Zero Waste, and Gratitude as an Action
I finished a skirt (New Look 6854) today — I’m pretty stoked with it:
I’ve made this skirt before, but it fit too low on the hips so I didn’t realize how short it would be at the proper length. Then I decided anyone who has a problem with my knees can take a flying leap. I added belt loops, but not pockets since I had just barely enough of this fabric left to cut out the skirt.
This is what I had left over when I finished cutting out two skirts yesterday:
I’ve seen a number of Thanksgiving posts out in the blogosphere; a lot of people giving thanks for family and friends, home and food. I’m grateful for all these things and more; we have enough left over after providing for our needs to help others. However, sometimes I feel quite wasteful. Yesterday, I threw out two big bags of scraps — they all looked like the pile up there, they were tiny bits and pieces, yet I found myself thinking of people who make postage stamp quilts or items from strips of selvage. Then I had to forcibly remind myself that I hate quilting and if I pieced together selvage, I might actually LOSE my mind and my family deserves a woman with her mind more or less together.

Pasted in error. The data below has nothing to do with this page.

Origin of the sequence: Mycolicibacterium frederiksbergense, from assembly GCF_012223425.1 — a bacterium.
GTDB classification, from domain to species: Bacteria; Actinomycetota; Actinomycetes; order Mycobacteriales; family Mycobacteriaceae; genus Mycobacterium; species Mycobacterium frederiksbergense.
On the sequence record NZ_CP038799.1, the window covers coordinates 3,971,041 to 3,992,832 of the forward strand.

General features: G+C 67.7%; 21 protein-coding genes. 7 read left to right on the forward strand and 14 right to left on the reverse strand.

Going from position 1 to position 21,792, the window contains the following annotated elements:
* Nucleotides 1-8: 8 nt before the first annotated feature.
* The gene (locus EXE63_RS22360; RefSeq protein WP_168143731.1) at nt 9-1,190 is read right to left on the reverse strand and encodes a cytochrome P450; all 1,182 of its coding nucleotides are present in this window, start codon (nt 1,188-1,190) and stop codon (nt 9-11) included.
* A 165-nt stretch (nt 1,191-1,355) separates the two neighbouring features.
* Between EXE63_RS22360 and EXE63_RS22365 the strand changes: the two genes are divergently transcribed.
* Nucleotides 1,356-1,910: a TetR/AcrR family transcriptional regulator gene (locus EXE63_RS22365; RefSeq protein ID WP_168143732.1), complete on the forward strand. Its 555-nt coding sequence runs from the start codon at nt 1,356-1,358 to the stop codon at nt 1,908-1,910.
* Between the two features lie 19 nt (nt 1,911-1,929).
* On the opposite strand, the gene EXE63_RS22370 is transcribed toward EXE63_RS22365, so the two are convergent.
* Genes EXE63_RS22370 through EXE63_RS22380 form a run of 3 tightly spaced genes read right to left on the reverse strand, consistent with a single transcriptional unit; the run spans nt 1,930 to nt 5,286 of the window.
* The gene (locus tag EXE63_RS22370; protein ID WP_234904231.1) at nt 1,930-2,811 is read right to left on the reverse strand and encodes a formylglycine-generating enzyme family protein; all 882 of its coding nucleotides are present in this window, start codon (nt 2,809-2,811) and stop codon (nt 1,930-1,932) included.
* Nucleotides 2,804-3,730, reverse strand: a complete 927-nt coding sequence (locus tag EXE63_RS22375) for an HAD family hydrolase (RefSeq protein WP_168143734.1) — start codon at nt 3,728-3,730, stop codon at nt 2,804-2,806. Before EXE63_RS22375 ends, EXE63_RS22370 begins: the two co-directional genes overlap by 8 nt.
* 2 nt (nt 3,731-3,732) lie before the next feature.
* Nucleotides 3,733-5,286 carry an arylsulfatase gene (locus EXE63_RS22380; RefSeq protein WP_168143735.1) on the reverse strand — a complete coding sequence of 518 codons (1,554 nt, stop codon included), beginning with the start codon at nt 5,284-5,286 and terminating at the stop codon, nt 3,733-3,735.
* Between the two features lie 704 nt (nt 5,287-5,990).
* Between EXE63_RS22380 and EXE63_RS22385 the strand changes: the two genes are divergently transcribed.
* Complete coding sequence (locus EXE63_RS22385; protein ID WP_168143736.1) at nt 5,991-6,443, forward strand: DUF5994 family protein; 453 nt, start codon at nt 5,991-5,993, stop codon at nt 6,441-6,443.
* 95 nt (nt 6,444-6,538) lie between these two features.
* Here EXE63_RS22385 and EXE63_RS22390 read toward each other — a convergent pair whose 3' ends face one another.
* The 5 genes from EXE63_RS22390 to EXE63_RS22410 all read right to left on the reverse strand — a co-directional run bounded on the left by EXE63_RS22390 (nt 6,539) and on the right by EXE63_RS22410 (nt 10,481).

But it did make me think of gratitude as an action, rather than an emotion. I’m grateful we have enough — so I donate to charity. The Hubs and I are grateful for his job — so we offer to pass around resumes for friends who are looking. I’m grateful for cotton farmers, weavers, exporters and sellers — so the least I can do is make sure I don’t waste the fruits of their labor. Cotton is called the “most toxic crop on the planet,” due to the pesticides and chemical processing necessary to grow the plants and turn them into fabric. While I’m not willing to do without my cotton fabric (thanks to allergies), and recycling secondhand clothes for fabric is prohibitively expensive in my area, I can and do try to use the fabric I have wisely.
Zero waste is a concept involving making clothing from a single piece of fabric. Clothing may be cut and sewn; it may have darts or tucks, but generally it will stay in one piece. It takes some pretty intense engineering to make clothing this way, and it isn’t feasible for more form-fitted garments, but it’s an interesting concept. Zero waste is an ideal. Minimal waste is a more attainable goal; to dispose only of those pieces that have no further use. I’m not going to suddenly take up postage-stamp quilting (that would require a personality transplant), but I’m trying to be increasingly mindful of how I use my resources — in sewing, as well as in other pursuits.